Georgia Custody & Visitation Schedule Guidelines
A custody and visitation schedule (also called a parenting time schedule) explains when children will spend time with each of their parents.
Visualize your schedule. Get a written parenting plan. Calculate your parenting time.
As with the overall parenting plan, parents can submit a schedule together, and the judge will approve, as long as it ensures the well-being of the children involved.
If parents can't agree, each turns in a proposed schedule. After a trial, the judge orders a schedule by selecting one of the proposals or combining them.
Choosing a type of physical custody
Physical custody refers to whom the children live with. Begin by deciding what physical custody arrangement works best for your family, and specify this in your parenting plan.
In joint physical custody, children spend nearly equal time with each parent.
In primary physical custody, children spend most of their time with one parent.
In sole physical custody, children spend all or nearly all their time with one parent. The court reserves this for extreme circumstances, like when the other parent has severe substance abuse issues. If the children shouldn't be alone with that parent, the court will require a supervisor to attend visits, called limited visitation.
The court will approve any physical custody arrangement parents agree on, so long as it doesn't put the children at risk.
If parents can't agree, judges tend to assign primary physical custody — usually to the mom, even though they can't consider gender. (This may be, partly, because moms are often the primary caregiver before a custody case.) Georgia dads are likely to get about 24 percent of parenting time, the fifth-lowest figure in the U.S., according a 2018 Custody X Change study.
To convince a judge to award you sole physical custody against the other parent's wishes, you have to prove that the children would benefit from spending limited or no time with that parent.
Writing out the details of your physical custody arrangement
A visitation schedule explains the details of your arrangement. The schedule should specify:
- If/when parents will spend time with the children on weekdays
- If/when parents will spend time with the children on weekends
- If/when parents will spend time with the children during school breaks
- If/when parents will spend time with the children on holidays and special occasions
- If/when parents can take the children on vacation
It's important to note clearly which schedules take precedence over others. For example, holiday schedules should take priority over the regular schedule. That means that if you're assigned Labor Day, you get that day with the kids regardless of whom they usually spend Mondays with.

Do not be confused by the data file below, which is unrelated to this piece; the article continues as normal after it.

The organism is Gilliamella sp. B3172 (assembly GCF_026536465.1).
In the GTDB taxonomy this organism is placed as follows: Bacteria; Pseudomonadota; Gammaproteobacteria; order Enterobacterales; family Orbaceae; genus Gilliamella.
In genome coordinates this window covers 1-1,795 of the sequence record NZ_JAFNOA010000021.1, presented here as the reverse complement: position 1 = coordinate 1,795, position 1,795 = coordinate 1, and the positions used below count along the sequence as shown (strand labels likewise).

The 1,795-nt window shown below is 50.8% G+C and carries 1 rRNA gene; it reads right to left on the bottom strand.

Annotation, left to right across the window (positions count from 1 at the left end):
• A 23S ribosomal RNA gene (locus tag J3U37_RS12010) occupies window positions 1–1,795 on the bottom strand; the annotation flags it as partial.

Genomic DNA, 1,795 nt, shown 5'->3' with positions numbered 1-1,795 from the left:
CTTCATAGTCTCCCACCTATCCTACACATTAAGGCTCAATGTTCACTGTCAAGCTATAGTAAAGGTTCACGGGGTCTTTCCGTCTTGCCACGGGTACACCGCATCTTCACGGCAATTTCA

A few more tips for writing your schedule:
- Use language that is specific, yet applicable to any year.
- Allow flexibility in unexpected situations.
- Be specific about how you'll handle missed visits.
"Dad shall have the children from 9 a.m. to 4 p.m. Eastern time on Thanksgiving Day during even-numbered years."
"The children shall visit Mom on Wednesdays from 4 p.m. to 8 p.m. Eastern time, unless circumstances necessitate otherwise."
"If Mom or Dad cannot make a visit, they shall notify the other parent at least one hour prior to the scheduled visit. Mom and Dad will then agree on a new day and time for the visit to occur."
Check if your superior court has any additional rules your visitation plan should follow.
Common visitation schedules
Georgia gives parents the freedom to create a schedule that suits their family. You can create one from scratch or look at popular parenting schedules for ideas.
Primary physical custody schedules
Below are some ideas for primary physical custody arrangements during a regular week. (The schedule often changes during summer break, when the secondary parent usually takes the kids for four to six consecutive weeks.)
Another option for a 60/40 division of parenting time is the 4-3 schedule, where children spend four days a week with the primary parent and three days with the secondary parent.
Joint physical custody schedules
The following are popular schedules for equal time with both parents.
The 2-2-5-5 schedule has children live with one parent for two days, spend the next two days with the other parent, followed by five days with the first parent, and five days with the second parent.
In the 2-2-3 schedule, children live with one parent for two days, spend the next two days with the other parent, and then return to the first parent for three days. The starting parent switches each week.
And the alternating weeks schedule has your children spend one week with each parent.
Custody and visitation schedules should take into account the children's ages. Each child within a family could have a different schedule to suit their needs.
Younger children need frequent, consistent contact with both parents to establish relationships and limit anxiety. Older children can spend more time apart from parents to account for their social lives and extracurricular activities.
Georgia parenting plans require a stipulation stating that parents will work together to modify the plan as their children grow.
The easiest way to make a schedule
If you're like most parents, creating a custody and visitation schedule will feel daunting. How do you write something that meets legal requirements and doesn't leave any loose ends?
The combination of a visual and written schedule means your family will have no problem knowing who has the children when. Take advantage of Custody X Change to make your schedule as clear and thorough as can be.